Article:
Pervez had contingency coup plan
24 January 2002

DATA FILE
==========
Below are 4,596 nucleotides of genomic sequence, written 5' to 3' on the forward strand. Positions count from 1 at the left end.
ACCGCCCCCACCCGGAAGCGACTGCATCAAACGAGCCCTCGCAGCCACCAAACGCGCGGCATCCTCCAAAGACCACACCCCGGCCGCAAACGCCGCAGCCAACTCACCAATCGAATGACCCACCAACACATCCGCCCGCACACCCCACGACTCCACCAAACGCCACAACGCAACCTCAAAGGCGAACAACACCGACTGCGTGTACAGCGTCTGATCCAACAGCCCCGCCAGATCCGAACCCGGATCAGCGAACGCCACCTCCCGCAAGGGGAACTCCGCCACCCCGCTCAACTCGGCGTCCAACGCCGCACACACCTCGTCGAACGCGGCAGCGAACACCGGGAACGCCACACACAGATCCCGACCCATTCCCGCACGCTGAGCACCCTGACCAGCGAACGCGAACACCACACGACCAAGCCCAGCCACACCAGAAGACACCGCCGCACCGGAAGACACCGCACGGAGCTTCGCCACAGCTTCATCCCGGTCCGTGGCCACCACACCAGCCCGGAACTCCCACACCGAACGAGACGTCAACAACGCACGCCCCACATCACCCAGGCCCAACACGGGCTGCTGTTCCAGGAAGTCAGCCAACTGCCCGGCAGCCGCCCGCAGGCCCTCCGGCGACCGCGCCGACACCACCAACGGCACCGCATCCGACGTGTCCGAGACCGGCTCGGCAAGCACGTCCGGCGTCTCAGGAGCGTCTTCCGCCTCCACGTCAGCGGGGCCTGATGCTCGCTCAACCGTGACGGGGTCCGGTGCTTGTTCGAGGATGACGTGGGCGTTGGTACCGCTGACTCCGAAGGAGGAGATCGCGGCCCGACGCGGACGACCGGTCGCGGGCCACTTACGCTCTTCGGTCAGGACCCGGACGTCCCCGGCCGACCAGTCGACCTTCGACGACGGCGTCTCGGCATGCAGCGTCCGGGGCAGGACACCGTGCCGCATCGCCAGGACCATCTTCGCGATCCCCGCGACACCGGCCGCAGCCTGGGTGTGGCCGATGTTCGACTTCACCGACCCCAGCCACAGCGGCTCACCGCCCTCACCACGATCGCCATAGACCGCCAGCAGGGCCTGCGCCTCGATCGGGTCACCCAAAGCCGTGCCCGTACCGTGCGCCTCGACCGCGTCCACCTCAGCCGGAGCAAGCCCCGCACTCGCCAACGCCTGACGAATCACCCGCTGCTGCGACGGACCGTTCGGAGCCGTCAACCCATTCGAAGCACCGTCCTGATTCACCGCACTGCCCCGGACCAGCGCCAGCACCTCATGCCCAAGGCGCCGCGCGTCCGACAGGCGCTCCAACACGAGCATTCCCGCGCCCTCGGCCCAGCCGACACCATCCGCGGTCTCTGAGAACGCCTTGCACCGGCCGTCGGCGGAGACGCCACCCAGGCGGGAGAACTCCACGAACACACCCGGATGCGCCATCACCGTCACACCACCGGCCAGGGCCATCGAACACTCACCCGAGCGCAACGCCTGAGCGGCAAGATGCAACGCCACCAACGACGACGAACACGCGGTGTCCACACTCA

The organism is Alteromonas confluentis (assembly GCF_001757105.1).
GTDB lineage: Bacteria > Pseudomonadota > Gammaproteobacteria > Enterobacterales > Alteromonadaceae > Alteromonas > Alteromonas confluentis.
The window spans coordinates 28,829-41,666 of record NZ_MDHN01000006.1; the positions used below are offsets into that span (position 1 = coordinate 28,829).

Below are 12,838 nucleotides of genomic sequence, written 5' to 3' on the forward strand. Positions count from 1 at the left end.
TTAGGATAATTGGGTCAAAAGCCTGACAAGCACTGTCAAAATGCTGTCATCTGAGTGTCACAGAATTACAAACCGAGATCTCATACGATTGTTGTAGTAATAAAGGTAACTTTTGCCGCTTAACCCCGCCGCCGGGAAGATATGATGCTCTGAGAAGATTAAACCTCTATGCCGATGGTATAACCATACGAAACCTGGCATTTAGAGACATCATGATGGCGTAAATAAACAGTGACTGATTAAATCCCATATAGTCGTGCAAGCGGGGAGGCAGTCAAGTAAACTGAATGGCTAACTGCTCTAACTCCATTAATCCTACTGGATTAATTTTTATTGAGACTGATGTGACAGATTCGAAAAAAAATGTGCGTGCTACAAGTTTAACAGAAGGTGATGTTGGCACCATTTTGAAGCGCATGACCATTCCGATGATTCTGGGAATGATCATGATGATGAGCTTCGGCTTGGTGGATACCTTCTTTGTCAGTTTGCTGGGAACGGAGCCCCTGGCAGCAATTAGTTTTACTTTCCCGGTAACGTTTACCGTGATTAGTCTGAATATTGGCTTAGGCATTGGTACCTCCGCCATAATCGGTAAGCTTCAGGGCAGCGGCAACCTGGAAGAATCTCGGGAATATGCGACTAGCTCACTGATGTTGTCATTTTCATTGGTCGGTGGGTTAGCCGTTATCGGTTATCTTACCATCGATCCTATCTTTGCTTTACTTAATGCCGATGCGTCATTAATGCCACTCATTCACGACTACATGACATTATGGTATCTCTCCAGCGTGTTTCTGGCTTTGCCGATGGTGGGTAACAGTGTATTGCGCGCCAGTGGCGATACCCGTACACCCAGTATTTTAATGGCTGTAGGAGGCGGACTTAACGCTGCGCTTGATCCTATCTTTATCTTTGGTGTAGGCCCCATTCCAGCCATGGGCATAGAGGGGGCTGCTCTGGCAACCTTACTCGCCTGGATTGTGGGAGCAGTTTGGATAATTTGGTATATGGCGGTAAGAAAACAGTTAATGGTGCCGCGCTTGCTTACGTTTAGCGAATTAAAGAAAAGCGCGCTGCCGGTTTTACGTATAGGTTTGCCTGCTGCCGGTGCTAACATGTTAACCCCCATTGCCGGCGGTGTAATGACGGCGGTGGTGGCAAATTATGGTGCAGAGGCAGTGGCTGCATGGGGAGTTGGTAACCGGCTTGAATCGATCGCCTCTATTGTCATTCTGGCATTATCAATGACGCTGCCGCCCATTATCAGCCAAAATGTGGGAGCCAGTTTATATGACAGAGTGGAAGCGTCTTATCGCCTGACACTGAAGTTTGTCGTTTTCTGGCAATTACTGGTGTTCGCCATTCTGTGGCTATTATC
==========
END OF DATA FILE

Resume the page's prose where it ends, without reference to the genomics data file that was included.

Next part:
New Delhi: Pakistan President Gen. Pervez Musharraf, who was sacked as Army chief by then Prime Minister Nawaz Sharif, had quietly prepared a contingency plan for a coup shortly after Islamabad’s decision to pull out troops from Kargil in July 1999, the Newsweek magazine said in its latest issue quoting a retired Pakistani general. Though Mr Sharif, who was said to be fully aware of the Pakistani intrusions, blamed the military for acting unilaterally, he had assured Gen. Musharraf that he would keep him on. But just in case, the Pakistani Prime Minister reneged, Gen. Musharraf prepared his contingency plan for a coup which he successfully executed in October, 1999. The magazine quoted a fellow general and Gen. Musharraf’s friend as saying that Gen. Musharraf’s decision to intrude into Kargil was “tactically brilliant” but strategically “poorly thoughtout.” Mr Sharif was in the know of the decision to “invade”, it said. With his seniority, Gen. Musharraf was one of the three contenders for the coveted slot of Chief of Army staff, the other two having powerful politically backing. However, Me Sharif chose Gen. Musharraf as a compromise. Two correspondents of the magazine, who spent three days with him in Islamabad, got an insight into how Gen. Musharraf, flying back to Pakistan from Sri Lanka, learnt of his dismissal, made his aircraft land in Karachi despite directions from Me Sharif not to permit it and went on to oust Mr Sharif. Gen. Musharraf’s wife, Begum Sehba, who was then travelling with him recalled that she was “screaming silently” as the situation was explained and she was told to remain calm. Acting swiftly, Gen. Musharraf contacted generals loyal to him through the cockpit radio. With only seven minutes of fuel left, President Musharraf ordered the PIA pilot to land at Karachi which had by then already been taken over by soldiers fully behind him. The sacked Army chief quickly took over the reins, sent Mr Sharif to jail and promised a new reformed Pakistan to the people. On snapping links with Taliban in the wake of the September 11 terror attacks and joining the international coalition, Gen. Musharraf said “I took a fast decision. But I did think about it very carefully....I keep to Napoleon’s view that two-thirds of the decision-making progress is based on analysis and information, and one third is always a leap in the dark.” About the recent peace mission by the US secretary of state Colin Powell to ease Indo-Pak tensions, he said: “I don’t think there can be war — unless there’s some mad action” and added “that is always a possibility.” Gen. Musharraf is the second of the three sons of a well-to-do middle-class family which fled to Pakistan during partition in 1947 and is the first Pakistani President who is a mohajir — Muslim refugee from India.